At first blush, the Woodruff Art Center’s master plan — revealed this afternoon at a press briefing — make good common and creative sense. Commissioned by the arts center in fall 2008 from Boston-based Sasaki Associates, it builds on the conceit that architect/planner Renzo Piano introduced in the 2005 expansion: a village for the arts.
Ultimately, most of the original Memorial Arts Building, costing $8 million when it opened in 1968 and showing its wear, will be dismantled or razed. Replacing it will be four free-standing buildings, some new, some existing but reconfigured: a deluxe new concert hall on the current drop-off plaza at the southeast corner of the property; an education building salvaged from the northeast end of the center; the old Alliance Theatre; and the current Symphony Hall, which will be refurbished after the ASO vacates. These four buildings will have a plaza in the middle, which opens along Peachtree Street. Walking paths between the buildings will connect Peachtree to the plaza outside and to the western end of the campus, facing MARTA’s Arts Center Station.
Phase I involves building a new ASO Symphony Center at the high-profile Peachtree &15th-street corner. This continues the effort to give each division its own presence and identity, which began when the High Museum moved out of the Memorial Art Building in 1983.
In this blurry photo of a document titled “Woodruff Arts Center Proposed Master Plan: Final Build-out,” the grey line along the bottom is 15th St. At the bottom right corner, 15th intersects with Peachtree St. The red buildings on the left are the current MARTA train and bus stations. The yellow buildings in the middle are the various wings of the High Museum (the uppermost yellow bldgs.) with the SCAD dormitories below that. Phase I of the new master plan involves the red buildings on the right, with the biggest among them, at the bottom, being the new Symphony Center.
Phase I also answers the ASO’s demands to get a performance space that’s up to national standards. The ASO’s current Symphony Hall is arguably the least appealing and most acoustically inferior among major U.S. orchestras. To help box office and help the ensemble improve artistically, the reasoning goes, a good concert hall is essential. Although Spanish architect Santiago Calatrava is reportedly out of the picture, the WAC has retained the “vineyard”-style auditorium designs created by Chicago’s Kirkegaard Associates and San Francisco’s Auerbach-Pollock-Friedlander theater consultants. To cut costs and allow the auditorium’s already-bulky footprint to fit on the tiny plaza, the ASO musicians and stage crew will continue to use the hive of practice rooms, studios, and offices beneath the current Symphony Hall — except for the ASO Chorus, which will get a new rehearsal space as a part of the new Symphony Center.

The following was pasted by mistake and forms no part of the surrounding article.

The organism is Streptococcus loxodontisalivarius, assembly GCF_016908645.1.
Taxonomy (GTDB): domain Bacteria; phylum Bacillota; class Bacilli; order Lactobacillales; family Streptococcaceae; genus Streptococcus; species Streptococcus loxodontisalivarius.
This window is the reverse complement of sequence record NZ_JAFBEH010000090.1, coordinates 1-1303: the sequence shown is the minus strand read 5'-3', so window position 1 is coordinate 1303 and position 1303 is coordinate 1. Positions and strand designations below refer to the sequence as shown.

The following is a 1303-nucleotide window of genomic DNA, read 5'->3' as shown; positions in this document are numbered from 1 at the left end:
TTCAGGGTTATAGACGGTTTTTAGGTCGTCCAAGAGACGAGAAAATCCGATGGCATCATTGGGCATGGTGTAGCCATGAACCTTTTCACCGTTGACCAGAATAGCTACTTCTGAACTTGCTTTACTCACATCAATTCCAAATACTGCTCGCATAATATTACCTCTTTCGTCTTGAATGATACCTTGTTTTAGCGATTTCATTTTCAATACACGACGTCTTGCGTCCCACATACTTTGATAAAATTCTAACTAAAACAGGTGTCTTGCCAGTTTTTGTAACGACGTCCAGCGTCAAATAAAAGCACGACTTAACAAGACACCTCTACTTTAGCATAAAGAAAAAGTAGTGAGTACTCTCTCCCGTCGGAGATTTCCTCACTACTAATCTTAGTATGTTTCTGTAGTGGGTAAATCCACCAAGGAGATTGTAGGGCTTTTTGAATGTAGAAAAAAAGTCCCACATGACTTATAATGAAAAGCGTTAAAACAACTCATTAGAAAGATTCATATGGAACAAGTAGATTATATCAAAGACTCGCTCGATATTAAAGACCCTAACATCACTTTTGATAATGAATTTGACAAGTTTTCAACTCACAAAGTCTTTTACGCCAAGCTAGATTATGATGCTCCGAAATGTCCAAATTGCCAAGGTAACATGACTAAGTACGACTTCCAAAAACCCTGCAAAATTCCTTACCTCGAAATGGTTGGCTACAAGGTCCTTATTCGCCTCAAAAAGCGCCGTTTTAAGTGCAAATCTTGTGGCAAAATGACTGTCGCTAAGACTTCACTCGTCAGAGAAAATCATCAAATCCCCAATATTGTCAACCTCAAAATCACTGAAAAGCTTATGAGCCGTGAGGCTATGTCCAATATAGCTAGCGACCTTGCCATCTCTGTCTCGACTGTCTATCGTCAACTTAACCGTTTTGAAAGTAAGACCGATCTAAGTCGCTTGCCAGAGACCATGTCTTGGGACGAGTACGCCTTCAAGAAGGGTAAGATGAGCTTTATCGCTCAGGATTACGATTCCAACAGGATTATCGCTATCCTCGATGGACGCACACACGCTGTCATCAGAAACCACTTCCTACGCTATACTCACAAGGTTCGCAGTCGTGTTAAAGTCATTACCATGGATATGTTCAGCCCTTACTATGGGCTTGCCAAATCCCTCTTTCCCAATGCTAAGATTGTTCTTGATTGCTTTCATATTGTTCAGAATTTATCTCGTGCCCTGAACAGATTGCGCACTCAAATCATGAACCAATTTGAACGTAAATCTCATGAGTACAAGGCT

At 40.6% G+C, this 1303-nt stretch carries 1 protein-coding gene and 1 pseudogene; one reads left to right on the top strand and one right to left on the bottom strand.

Bankoff said that all the major donors to the now-defunct 14th Street Symphony Center project — pledging some $114 million total — are still onboard with this new master plan. (Some local arts philanthropists who did not contribute had complained that the 14th Street site — “nestled in a forest of skyscrapers,” as Calatrava called it — was a poor location for Symphony Center.) Bankoff also gave his assurance that the new cost of a Symphony Center would be less than the $300 million price tag floated on the 14th Street site.
To give each WAC division its own identity — and a doorway on Peachtree Street — Phase I also involves the creation of a grander and more direct entry experience for the Alliance Theatre. It involves doing away with the Rich Auditorium, another mediocre room now used for film and lectures, and replacing it with a central corridor from Peachtree. The new entry will be flanked by spaces for WAC’s educational programs, a move that would signal their increased importance in the WAC portfolio. “Education has moved from an activity,” said Bankoff, “to a core of the mission.” Education programs, of course, are noble in their own right and are often easier to fund than purely artistic ambitions, especially with Georgia politicians.
The new master plan reflects the sea-change in the way arts institutions view their missions. When first built, the monolithic Memorial Arts Building was a becolumned temple to the arts. We know what’s good for you; Come and absorb. That kind of authority is out. Visitors want a more active, less intimidating experience, with emphasis on experience.
Today’s master plan embraces New Urbanism (and the Midtown Blueprint) in its respect for the pedestrian, for the street, and the lively environment Midtown has become. No longer a one-stop shopping mall of culture under a single roof, it becomes a mixed-use development, offering social spaces and open spaces aplenty — plazas, restaurants, cafés, retail shops.
Here’s a bonus: Multiple free-standing buildings could mean multiple examples of great architecture. The High has been a good role model. Frankly, although we once supported the Calatrava ASO design, with its origami styling and giant biomorphic arch overhead, its time has passed. It smacks of 90s extravagance, and it wasn’t his best. With him out of the running, there’s plenty of room for creativity and pizazz on this new site, and I’m sure many architects would be thrilled with the commission.